It's that time of year again: Back To School! Are YOU ready to get back into the swing of things? Getting your little one(s) up, fed, and out the door with food?
To ensure that your kids are getting necessary nutrients throughout the day, consider what the foods that you pack them for lunch. Research shows that processed food (with added flavor, coloring and preservatives) affects a child's well-being as well as learning and behavioral issues.
How much sugar does your child consume each day?
One teaspoon/cube of sugar equals 4 grams. According to the World Health Organization, the recommended daily intake for adults is 6 teaspoons or 25 grams a day. Preschoolers and school age children 3-4 teaspoons or 12 grams a day. Check out sugarstacks.com to actually see the sugar equivalent of foods.
If the convenience of giving your child packaged foods is hard to break, then make sure to read the label! Look at the sugar content on the label and calculate the teaspoon equivalent. Make sure to also note the number of servings for the product. Some fruit juices and cereal bars, are deceivingly healthy, but truly are loaded with sugar. While fresh fruit also has fructose and glucose, fruit is naturally high in vitamins and fiber which takes time for the body to digest.
Let's talk about bread
Whenever some moms tell me that their child doesn't like sandwiches, I always think that its a blessing in disguise. Bread, especially white bread, has no nutritional value, is loaded with sugar, and spikes blood sugar levels. The glue-like properties of the gluten protein, when consumed in excess, can lead to a number of ill-effects on many people. Try to cut down on, or refrain from, these refined carbohydrates and sugars and focus only other grain/starch sources.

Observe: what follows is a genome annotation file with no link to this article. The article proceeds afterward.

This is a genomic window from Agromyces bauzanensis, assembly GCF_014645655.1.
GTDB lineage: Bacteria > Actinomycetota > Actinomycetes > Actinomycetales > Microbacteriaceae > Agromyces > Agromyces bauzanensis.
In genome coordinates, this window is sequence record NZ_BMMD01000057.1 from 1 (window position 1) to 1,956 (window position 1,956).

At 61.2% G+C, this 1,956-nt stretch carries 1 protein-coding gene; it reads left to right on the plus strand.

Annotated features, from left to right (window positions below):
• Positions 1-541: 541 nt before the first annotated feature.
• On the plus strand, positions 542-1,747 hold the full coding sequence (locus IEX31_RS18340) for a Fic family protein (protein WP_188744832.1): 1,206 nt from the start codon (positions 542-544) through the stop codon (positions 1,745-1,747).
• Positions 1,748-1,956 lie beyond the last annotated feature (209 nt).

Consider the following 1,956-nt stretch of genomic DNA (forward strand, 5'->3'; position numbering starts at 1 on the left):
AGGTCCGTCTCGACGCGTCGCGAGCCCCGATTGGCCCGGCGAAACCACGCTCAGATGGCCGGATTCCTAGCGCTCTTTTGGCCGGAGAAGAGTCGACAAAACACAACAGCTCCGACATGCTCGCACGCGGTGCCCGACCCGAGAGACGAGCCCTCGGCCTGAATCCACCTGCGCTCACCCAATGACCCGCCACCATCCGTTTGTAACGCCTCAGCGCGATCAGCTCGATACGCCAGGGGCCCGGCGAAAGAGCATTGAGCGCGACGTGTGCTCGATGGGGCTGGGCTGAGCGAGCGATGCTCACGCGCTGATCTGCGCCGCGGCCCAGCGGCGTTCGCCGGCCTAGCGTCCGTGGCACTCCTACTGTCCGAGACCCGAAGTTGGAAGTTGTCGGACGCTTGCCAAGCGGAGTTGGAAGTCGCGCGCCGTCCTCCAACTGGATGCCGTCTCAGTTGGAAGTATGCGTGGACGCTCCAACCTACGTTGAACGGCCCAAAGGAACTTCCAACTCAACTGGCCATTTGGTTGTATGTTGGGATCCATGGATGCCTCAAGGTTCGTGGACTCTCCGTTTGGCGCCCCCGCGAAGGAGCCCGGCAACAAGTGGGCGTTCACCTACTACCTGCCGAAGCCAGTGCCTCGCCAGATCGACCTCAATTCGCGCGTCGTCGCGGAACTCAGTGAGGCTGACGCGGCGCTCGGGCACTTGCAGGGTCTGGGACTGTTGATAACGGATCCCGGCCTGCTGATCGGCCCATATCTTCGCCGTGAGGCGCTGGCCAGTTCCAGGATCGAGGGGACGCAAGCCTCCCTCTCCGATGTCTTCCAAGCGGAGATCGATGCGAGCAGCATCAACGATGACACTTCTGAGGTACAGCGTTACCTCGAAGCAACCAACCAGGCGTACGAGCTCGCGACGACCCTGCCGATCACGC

A healthy lunch should include:
PROTEIN – Meat (real meat, not deli meats), chicken, eggs, edamame, falafel/veggie burgers, hummus, quinoa, or nuts / KIND bars / bliss balls (if allowed)
VEGETABLES (yes, vegetables!) – Carrot sticks, celery sticks, grape tomatoes, salad, corn, cucumber, peppers, etc
FRUIT – Preferably fresh or dried (this doesn't mean fruit gummies or roll-ups!)
The best way to get everyone back on schedule, including yourself, is to be prepared to make everything easy each morning.
- Buy lots of what you need to pack to last throughout the week. Think about packing foods that are more durable and travel well, nothing too soft (like raspberries and peaches), or foods that get funky after being out of the fridge for too long (like seafood and some dairy). Ice packs may help, but I know by the time my kids eat, the food still isn't really cold.
- Utilize leftovers! Make more of any favorite meals (roasts, burgers, ragu, soups, stews, etc), and save a few portions for a very convenient packed lunch!
- Prepare foods in advance – Make muffins, granola bars, cut up vegetables. Some parents I know even put the entire lunch box together and stick the whole thing in the fridge the night before.
Previous School Lunch posts